Overreacting and making sense of the Lynx's season-opener

Before you overreact to the Lynx's win over the Connecticut Sun, let's identify what reactions require a larger sample size.

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Lynx center Sylvia Fowles recorded 17 points, 18 rebounds and four blocks in Minnesota’s 77-69 win over the Connecticut Sun on Sunday. Photo credit: NBA Content Network

We waited 319 days to watch another Lynx game after Minnesota’s 2019 first-round playoff loss to the Seattle Storm.

319 days.

And toward the end of that extended waiting period, as the coronavirus and racial injustice continued to take American lives, a year without WNBA basketball wasn’t out of the question.

So when our basketball deprivation ceased and we finally had actual, brand-new games to analyze, overreacting to every missed shot, sloppy turnover, botched defensive rotation, DNP, and a late comeback was as natural as Cheryl Reeve and Curt Miller interrupting broadcasters while mic’d up.

Despite the first-game chaos that comes even when the Lynx are kicking off a season outside of the Bradenton wubble, the Lynx managed a 77-69 Game 1 win over the Connecticut Sun.

The rollercoaster of a game that presented four lead changes, three ties and an 11-point deficit in favor of the Sun ignited fiery, in-game Tweets, slack messages and text messages that were left on read as we attempted to make sense of the first game of the season through a lagging ESPN cast.

Now that we’ve had some time to gather our thoughts and finish our iced coffees that turned to watered-down coffee while we flipped through 28 Google Chrome tabs during the game, let’s attempt to address our first-game-of-the-season overreactions.

Overreaction: “The Lynx’s outside shooing woes won’t be solved this season.”

Before the start of the season, the Lynx touted a revamped roster with capable outside shooters who’d provide Sylvia Fowles with a plethora of room in the paint to dominate. We were told returners Damiris Dantas, Napheesa Collier, and Lexie Brown would all continue to space the floor with their outside shooting while new signees Rachel Banham and Shenise Johnson would present more of a perimeter threat than last season’s Lynx guards could.

But during Game 1 of the season, the Lynx’s outside shooting was a bit more blemished than the team’s social media crew’s video editing led us to believe during training camp.

The Lynx shot 4-for-17 from 3-point range in their season debut and were just 1-for-12 from deep through the first three-quarters of their Sunday win. Seven Lynx players attempted threes but only four players were able to connect.

A silver lining is that the Lynx weren’t too off-target on those misses. Most of their missed outside shots were a product of tired legs or a haphazard offense that resulted in throwing up an outside shot to avoid an expiring shot clock (we’ll come back to the offense).

Yet, if you’re interested in looking at another overreaction to rationalize the original overreaction, take a look at how the rest of the league shot from deep during the league’s opening weekend.

Screenshot from WNBA.com

Eight teams shot above 30% from 3-point range after attempting 17 or more outside shots, four teams shot above 40% and five teams attempted 23 or more long balls.

The Lynx wouldn’t be considered one of the league’s elite outside shooting teams if we were basing the season off of the first weekend, but lucky for them, one, we aren’t, and two, neither would Connecticut.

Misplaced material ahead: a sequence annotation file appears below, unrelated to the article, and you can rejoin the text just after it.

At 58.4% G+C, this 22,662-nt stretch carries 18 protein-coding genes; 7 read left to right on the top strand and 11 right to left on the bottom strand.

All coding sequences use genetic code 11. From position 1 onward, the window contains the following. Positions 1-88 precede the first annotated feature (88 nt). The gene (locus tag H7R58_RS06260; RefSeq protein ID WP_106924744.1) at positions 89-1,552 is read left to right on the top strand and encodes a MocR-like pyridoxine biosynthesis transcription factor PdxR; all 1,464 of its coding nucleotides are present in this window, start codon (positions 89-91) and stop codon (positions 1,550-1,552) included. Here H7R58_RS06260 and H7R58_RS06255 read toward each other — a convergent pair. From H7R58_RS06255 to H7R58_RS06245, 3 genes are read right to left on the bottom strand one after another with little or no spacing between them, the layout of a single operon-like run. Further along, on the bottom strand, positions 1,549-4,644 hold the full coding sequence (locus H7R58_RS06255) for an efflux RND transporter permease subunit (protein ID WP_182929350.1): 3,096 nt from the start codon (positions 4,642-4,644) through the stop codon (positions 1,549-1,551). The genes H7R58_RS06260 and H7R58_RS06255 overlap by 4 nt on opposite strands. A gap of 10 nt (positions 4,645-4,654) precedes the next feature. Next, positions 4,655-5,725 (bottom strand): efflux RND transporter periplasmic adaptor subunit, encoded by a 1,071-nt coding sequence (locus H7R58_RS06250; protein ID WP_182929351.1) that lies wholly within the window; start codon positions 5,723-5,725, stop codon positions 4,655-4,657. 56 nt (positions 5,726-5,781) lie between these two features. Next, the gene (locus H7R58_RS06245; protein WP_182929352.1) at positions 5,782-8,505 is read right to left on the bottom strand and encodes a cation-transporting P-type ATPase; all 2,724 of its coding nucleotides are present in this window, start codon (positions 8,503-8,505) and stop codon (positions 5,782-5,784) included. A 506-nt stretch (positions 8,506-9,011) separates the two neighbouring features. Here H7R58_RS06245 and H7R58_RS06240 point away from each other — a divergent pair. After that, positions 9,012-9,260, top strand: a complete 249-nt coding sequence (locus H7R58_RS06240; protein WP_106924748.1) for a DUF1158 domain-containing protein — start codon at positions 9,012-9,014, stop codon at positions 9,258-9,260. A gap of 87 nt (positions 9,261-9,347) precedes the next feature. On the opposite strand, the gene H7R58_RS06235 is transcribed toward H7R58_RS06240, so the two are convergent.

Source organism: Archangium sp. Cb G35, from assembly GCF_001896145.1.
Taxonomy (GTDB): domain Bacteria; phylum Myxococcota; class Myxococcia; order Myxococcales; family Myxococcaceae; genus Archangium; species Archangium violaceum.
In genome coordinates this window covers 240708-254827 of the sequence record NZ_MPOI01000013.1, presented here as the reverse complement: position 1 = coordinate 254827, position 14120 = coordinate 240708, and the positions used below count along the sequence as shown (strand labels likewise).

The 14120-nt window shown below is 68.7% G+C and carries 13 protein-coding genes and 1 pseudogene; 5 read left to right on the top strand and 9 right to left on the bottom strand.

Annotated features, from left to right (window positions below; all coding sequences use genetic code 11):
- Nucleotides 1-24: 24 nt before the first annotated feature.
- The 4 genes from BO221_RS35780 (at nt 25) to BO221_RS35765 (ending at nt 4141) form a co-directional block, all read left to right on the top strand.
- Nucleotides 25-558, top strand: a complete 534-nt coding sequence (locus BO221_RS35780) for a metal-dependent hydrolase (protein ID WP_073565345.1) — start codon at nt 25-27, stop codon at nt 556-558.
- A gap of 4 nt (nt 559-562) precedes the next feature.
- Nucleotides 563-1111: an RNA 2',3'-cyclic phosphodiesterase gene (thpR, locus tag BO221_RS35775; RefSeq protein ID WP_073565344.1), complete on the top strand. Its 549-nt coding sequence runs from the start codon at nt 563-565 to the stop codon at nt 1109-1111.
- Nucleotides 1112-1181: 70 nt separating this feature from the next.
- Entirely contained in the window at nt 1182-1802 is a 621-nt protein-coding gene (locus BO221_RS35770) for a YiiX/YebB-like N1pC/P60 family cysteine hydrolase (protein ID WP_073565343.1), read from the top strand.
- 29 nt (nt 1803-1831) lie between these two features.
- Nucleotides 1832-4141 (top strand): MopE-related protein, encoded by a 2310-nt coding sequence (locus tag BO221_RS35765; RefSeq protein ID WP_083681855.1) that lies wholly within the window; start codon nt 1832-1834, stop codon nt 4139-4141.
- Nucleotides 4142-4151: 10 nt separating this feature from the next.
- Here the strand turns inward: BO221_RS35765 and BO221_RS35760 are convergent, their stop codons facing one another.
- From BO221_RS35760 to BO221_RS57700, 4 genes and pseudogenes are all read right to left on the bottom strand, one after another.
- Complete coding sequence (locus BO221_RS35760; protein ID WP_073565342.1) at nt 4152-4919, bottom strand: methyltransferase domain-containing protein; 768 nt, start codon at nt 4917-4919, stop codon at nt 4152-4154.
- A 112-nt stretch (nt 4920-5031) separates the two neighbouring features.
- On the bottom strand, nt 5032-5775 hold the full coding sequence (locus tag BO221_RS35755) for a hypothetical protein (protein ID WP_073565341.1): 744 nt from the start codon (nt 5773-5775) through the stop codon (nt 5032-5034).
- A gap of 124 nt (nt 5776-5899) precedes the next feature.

The Sun were 2-for-19 from deep and failed to hit an outside shot in the second half of their Sunday loss. Their 10.5% accuracy only topped that of the Las Vegas Aces who ignored the arc in their 0-for-5 opening weekend performance.

Rational thinking: Curt Miller’s 2019 Sun team held opponents to a league-low 30.5% shooting on above-the-break threes. Plus, first-game jitters were probably a factor.

Overreaction: “The Lynx will once again lead the league in turnovers.”

I saw many complaints about the Lynx turnovers and was critical of them myself during Game 1. But the disorder wasn’t all that bad in retrospect.

The Lynx committed 10 turnovers in the first half — five in each of the first two quarters — and it wasn’t pretty at times, which was to be expected.

Yet, they cleaned things up in the second half and their 14 total turnovers came in under their 2019 average of 16.2 turnovers per game. Not to mention, seven of the league’s teams committed more turnovers than the Lynx in their season debuts (hey, Phoenix).

Offensive chaos ensued when the Lynx were passive at the top of the key and allowed the Sun defense to find its footing. The guards failed to provide much direction in pick-and-roll action early on, which led to impatience and rushed isolation attempts.

Shenise Johnson took initiative and provided some guidance during her nine-point first half, but the offense began to shape up when rookie Crystal Dangerfield took over in the fourth quarter.

“Connecticut was just really dictating the pace of the game, how aggressive they were, and we weren’t matching that intensity early on,” Dangerfield said. “In the second half, we wanted to turn the table and do that ourselves.”

The rookie identified the Lynx’s first-half deficiencies then played a large part in correcting them.

Dangerfield only got four minutes of playing time in the first half and failed to get on the board in her first WNBA stint. But her 10-point poised second half was just what the Lynx needed.

“We were just looking for something different at the guard spot,” Reeve said. “(Dangerfield) made the most of it. That’s what UConn players do; she’s ready. She’s confident.

“We probably don’t win without Crystal’s minutes today.”

If you read any Lynx season previews, you’re well-aware that Dangerfield is the only true point guard on the roster. Brown and Johnson will get a fair shot at holding their starting backcourt roles. However, I’m not ready to say it’s an overreaction to predict Dangerfield will be the Lynx’s starting point guard earlier than we anticipated.

Rational thinking: There weren’t that many turnovers for Game 1, and things turned around for the Lynx offense once Dangerfield received more playing time. We need a larger sample size to gauge the correlation.